John Richardson

The inventor of the ORIGINAL “Continuous Process” Colloidal Silver. November 29 1920 – 1996.

John Richardson is a man whose philosophy may best be described as “improvise and improve.”  John learned early the importance of efficiency.  As a young man, one of his first jobs was to wash drying trays for a grape grower in California.  He received .03 cents a tray to hose and scrub them with a broom after being emptied of the dried raisins.  Increasing his daily earnings considerably, he processed the trays into a nearby canal.  When he fished them out from a downstream bridge, they were clean.

One of John’s first cars was a “Model T” Ford he bought in boxes and then reassembled.  As a construction superintendent of a Television Cable company, he invented a lasher that increased production from 25 ft per man hour to 750 ft per man hour of lashed cable in the air.  In the early sixties, he invented and fabricated automated machinery to improve the production of adobe bricks for the California housing industry.  Since then, his inventions have automated candle-making, updated oil and gas refining, increased automobile fuel economy, and improved the generation of electricity.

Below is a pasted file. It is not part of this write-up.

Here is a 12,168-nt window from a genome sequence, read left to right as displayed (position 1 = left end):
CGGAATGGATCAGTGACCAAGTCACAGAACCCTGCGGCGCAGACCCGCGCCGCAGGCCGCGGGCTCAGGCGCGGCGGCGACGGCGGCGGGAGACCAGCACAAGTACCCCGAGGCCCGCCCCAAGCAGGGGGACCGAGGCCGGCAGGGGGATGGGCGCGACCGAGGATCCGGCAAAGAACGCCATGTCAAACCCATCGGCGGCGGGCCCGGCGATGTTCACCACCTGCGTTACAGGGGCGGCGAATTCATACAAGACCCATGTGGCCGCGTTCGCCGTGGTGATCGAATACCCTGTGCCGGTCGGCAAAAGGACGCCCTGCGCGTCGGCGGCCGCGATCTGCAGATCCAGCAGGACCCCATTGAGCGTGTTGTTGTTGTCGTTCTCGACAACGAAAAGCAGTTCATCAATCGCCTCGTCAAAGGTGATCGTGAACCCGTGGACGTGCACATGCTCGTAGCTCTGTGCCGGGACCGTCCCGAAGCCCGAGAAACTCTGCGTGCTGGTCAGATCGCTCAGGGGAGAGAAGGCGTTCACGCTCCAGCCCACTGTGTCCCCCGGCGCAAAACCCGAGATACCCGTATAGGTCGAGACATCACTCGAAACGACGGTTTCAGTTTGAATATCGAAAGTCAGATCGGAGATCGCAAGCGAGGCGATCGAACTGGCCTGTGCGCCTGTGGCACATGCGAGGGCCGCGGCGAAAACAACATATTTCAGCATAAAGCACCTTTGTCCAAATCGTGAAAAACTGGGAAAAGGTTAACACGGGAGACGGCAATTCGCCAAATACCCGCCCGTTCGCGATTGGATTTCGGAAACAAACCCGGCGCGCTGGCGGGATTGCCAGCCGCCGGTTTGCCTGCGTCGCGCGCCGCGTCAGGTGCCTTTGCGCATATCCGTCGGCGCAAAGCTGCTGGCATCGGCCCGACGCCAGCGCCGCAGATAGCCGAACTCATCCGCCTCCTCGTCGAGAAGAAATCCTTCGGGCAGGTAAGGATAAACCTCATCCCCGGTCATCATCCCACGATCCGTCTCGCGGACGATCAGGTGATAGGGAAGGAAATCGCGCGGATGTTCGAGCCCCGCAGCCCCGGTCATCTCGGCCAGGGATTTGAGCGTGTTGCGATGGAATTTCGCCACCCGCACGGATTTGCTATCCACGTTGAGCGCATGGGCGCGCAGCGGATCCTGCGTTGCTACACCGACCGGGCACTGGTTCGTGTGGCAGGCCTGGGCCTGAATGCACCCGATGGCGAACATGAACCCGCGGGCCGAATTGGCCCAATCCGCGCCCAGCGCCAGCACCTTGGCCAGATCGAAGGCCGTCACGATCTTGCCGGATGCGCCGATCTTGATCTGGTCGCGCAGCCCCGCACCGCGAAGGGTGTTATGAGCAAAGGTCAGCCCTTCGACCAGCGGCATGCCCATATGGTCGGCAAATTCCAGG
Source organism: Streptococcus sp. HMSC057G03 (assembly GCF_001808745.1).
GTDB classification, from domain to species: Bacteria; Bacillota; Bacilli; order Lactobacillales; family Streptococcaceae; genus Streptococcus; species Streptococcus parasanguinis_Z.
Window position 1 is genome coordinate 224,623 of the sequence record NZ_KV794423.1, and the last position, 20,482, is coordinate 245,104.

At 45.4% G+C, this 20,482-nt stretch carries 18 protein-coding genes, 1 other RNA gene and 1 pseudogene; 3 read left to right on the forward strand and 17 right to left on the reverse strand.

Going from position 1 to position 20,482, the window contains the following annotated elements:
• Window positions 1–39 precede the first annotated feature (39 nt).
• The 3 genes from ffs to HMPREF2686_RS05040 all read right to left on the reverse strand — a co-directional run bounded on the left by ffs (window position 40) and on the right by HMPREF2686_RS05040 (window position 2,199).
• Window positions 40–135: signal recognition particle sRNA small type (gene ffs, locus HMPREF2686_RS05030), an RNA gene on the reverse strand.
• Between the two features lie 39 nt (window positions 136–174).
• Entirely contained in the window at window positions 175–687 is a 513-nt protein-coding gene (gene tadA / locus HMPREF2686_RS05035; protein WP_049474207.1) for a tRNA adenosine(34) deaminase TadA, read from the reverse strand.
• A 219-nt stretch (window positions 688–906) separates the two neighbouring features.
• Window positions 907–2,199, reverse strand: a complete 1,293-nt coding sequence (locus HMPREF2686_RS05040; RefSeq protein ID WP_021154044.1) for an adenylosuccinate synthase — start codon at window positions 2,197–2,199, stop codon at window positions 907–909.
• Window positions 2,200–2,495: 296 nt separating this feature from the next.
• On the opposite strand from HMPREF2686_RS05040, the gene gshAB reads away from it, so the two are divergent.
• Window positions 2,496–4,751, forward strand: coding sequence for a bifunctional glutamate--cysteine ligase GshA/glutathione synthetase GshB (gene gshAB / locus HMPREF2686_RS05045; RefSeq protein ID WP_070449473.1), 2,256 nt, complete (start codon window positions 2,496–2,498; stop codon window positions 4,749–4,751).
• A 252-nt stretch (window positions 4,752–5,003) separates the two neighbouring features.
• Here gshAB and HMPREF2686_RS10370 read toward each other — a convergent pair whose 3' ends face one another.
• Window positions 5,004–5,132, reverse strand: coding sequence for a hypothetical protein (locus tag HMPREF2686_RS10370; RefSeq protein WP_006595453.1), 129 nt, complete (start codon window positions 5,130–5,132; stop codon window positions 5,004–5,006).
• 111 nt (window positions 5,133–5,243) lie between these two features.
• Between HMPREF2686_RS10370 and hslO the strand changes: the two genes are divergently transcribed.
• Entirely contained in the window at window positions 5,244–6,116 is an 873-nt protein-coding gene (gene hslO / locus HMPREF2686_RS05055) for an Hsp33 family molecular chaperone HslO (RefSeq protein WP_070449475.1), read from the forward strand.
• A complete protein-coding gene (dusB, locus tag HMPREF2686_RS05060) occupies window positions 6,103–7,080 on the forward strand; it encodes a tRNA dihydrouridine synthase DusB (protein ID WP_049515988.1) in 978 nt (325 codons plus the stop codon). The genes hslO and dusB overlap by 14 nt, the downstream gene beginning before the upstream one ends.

What brought colloidal silver to your attention?

A friend, who has done extensive research into natural medicines, suggested colloidal silver for a medical condition I had asked her advice on.  She told me it was hard to find, and if I did discover where to purchase some, it would be very expensive.

What prompted you to produce your own colloidal silver?

I started researching how and where colloidal silver was produced.  I found that my friend’s predictions were true.  It was extremely rare and costly.  I found colloidal silver had been used and tested thoroughly prior to 1938, but had fallen out of use because of the expensive, archaic method used for manufacturing, and penicillin was a less expensive alternative.  The problem of affordably producing a true colloidal silver intrigued me.  The more information I found convinced me that colloidal silver should be readily available to the public.

How long did it take you to automate the process?

First I had to figure out the “recipe.”  Most of Mr. Searle’s research notes were lost or destroyed.  All I had to guide me were his published descriptions of the final product.  He described Colloidal silver concentrated to 500 ppm of the metal in a colloidal form and not as a salt as a “clear, cherry red liquid.”  I found that solutions which are not true colloids depend on additives to keep the silver suspended.  Coloring is also sometimes added to imitate the “real” colloid.  Research indicated particles must be very small, 0.005 to 0.015 microns or less and be electorally charged, to hold suspension properly.  Mr. Searle said that any additives destroy or inhibit the action of the silver.  The solution must be pure silver and distilled water.  Finally, after 8 years, I devised computerized hardware and software to produce colloidal silver correctly and efficiently.

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